“You will have seen in the papers that there had been some stiff fighting in BEA, mostly on the coast, where an attack on a fortified town (where our men had been told there would be no opposition) was repulsed with considerable slaughter. The Germans had a very large number of maxims, in trees, or firing through holes cut in enormous tree trunks, each one covered by another behind, and with all the ranges carefully marked off. They had also enlisted the services of large numbers of bees – ferociously stinging – which set upon our men and of course considerably aided the rout. Indeed one or two men died of bee stings…

We do not have enough troops to do more than maintain a defensive position and have made our line of defence along the north bank of the river Kagera, which flows into the lake at about the middle of its west coast… As it is impassable in most places, owing to dense belts of papyrus along its banks, it makes a most excellent line of defence. The actual political frontier is some miles to the north of the river, so that we hold a strip of territory really part of GEA. I think I may claim to be (at least one of) the first Old Dragons to invade German territory.

I am now (with one other white man) in a fort which we have taken over from the Germans, who retired when we advanced. They had simply erected four walls enclosing a square space. Since we have been here (2½ months) we have taken it in hand and have made no end of a place of it – bomb-proof houses to live in, underground magazine, underground passage leading to an outlying maxim pit, and other dodges so that it seems a very strong place now.

We are about four miles north of the river on a hill top, overlooking a flat plain, with other hills to the east and west. Curiously enough the other white man, who is in charge of the fort and of a section of the line of defence, is Captain Bertram Garratt of the Indian Army, Old Dragon and who was a little senior to me. We both hope the squareheads will attack so that we can have some fun.”

* * * * * *

Meanwhile, we gather Frank Sidgwick is finding training difficult – particularly on the Parade Ground.

“Form Fours”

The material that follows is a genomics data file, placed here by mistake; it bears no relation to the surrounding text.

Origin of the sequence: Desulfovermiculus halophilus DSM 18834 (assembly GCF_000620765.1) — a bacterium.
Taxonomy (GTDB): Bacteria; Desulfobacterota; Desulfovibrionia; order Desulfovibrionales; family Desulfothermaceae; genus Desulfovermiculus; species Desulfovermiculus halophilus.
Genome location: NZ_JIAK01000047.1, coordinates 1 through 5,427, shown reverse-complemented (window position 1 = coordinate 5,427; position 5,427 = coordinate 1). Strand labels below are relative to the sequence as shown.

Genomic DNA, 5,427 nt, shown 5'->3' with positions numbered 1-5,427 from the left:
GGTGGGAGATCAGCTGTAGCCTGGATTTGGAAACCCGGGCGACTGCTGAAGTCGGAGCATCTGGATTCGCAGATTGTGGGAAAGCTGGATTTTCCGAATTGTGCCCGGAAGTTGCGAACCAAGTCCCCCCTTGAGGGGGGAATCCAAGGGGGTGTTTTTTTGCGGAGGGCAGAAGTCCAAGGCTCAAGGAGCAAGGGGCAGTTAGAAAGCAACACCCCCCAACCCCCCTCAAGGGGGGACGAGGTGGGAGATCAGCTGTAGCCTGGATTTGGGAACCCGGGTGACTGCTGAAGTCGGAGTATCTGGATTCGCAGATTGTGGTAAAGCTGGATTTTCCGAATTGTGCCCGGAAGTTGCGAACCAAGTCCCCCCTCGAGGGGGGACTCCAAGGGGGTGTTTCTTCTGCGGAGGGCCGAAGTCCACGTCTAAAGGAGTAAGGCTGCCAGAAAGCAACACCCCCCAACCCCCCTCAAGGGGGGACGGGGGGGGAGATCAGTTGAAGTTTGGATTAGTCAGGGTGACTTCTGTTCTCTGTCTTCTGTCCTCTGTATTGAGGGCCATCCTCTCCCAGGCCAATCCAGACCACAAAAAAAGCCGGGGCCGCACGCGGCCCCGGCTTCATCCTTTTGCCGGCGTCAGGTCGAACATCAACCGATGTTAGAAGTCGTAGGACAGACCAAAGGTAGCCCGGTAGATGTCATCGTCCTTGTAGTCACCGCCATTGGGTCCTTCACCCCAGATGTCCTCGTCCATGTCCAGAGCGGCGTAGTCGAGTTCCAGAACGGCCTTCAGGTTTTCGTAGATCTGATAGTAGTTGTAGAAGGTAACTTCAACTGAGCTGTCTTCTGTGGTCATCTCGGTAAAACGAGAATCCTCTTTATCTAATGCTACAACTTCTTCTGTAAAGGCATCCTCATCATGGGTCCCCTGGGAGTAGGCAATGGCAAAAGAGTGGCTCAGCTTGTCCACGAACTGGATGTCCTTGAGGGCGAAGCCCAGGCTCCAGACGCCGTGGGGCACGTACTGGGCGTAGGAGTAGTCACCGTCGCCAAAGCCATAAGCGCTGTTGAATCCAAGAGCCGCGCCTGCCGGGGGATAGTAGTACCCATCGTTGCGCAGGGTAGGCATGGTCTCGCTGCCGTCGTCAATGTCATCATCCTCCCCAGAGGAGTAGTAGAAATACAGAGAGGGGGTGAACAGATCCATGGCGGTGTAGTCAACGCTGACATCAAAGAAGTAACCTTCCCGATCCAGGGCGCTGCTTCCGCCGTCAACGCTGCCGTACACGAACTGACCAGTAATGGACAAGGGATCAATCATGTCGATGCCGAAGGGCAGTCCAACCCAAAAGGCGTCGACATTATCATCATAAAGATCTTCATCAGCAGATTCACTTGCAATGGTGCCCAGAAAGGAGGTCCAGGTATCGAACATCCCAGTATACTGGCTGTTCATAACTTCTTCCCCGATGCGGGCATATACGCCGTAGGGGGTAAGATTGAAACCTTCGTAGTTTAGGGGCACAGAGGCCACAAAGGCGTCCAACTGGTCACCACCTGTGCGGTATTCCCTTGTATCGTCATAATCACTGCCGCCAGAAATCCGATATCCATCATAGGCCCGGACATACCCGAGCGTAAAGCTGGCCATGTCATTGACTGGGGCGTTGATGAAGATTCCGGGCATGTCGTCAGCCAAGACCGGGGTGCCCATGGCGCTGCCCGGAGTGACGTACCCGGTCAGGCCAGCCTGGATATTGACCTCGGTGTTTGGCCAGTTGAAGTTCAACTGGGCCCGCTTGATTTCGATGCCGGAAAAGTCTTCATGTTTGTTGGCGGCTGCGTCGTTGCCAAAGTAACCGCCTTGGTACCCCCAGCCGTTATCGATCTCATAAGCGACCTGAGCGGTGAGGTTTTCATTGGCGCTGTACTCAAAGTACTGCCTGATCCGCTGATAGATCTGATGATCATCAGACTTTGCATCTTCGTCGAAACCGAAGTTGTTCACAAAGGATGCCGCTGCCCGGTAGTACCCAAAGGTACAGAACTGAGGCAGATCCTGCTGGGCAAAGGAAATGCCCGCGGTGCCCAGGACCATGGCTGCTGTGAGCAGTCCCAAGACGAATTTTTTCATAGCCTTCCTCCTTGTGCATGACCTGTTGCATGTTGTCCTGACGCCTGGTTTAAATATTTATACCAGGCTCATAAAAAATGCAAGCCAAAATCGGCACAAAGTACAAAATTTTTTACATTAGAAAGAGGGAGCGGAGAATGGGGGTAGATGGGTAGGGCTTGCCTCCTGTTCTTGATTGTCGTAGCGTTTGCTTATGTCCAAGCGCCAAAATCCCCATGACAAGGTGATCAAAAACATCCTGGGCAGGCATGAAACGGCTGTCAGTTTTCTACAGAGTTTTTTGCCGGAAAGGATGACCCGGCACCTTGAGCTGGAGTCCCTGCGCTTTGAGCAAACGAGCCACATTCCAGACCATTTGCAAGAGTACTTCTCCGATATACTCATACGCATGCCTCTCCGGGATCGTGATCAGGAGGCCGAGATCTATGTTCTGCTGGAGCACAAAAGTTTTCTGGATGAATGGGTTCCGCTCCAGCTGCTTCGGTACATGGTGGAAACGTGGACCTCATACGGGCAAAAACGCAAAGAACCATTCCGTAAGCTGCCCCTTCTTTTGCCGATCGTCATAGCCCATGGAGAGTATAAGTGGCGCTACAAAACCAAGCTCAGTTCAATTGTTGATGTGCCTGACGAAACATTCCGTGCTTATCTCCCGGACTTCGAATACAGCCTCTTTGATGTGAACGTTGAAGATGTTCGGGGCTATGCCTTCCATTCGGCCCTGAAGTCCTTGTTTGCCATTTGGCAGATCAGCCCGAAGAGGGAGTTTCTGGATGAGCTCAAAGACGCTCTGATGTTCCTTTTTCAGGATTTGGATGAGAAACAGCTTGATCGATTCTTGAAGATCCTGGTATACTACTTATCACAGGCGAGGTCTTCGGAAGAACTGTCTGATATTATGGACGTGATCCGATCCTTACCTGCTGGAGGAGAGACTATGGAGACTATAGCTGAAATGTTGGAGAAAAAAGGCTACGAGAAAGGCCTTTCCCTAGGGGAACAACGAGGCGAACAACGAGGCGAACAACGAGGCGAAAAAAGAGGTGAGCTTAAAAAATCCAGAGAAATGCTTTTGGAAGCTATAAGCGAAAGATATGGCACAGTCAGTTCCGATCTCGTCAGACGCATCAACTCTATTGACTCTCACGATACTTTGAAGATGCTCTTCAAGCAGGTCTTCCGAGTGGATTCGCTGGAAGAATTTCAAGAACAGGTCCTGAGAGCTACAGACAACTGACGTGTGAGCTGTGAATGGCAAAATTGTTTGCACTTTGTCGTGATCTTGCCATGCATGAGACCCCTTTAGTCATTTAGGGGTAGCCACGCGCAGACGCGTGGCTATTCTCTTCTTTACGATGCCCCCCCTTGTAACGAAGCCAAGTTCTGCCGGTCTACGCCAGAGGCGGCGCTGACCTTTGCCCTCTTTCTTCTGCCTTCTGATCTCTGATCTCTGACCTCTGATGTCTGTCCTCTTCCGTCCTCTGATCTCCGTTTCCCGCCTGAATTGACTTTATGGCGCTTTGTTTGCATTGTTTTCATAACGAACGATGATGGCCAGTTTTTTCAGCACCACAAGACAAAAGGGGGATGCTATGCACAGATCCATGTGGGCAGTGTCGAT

A Volunteer’s Nightmare.

If you’re a Volunteer Artist or Athlete, or if you defend the Home,

You sacrifice “Ease” for “Attention,” and march like a metronome;

But of all elementary movements you learn in your Volunteer Corps

The one that is really perplexing is known as the Forming of Fours.

 

Imagine us numbered off from the right: the Sergeant faces the squad,

And says that only the odd files move – I always seem to be odd!

And then his instructions run like this (very simple in black and white) –

“A pace to the rear with the left foot, and one to the right with the right.”

 

Of course if you don’t think deeply, you do it without a hitch;

You have only to know your right and left, and remember which is which;

But as soon as you try to be careful, you get in the deuce of a plight,

With “a pace to the right with your left foot, and one to the rear with the right!”

 

Besides, when you’re thoroughly muddled the Sergeant doubles your doubts

By saying that rules reverse themselves as soon as you’re “turned about;”

So round you go on your right heel, and practise until you are deft

At “a pace to the front with the right foot, and one to the left with the left.”

 

In my dreams the Sergeant, the Kaiser, and Kipling mix my feet,

Saying “East is left, and Right is Might, and never the twain shall meet!”

In my nightmare squad all files are odd, and their Fours are horribly queer,

With “a pace to the left with the front foot, and one to the right with the rear!”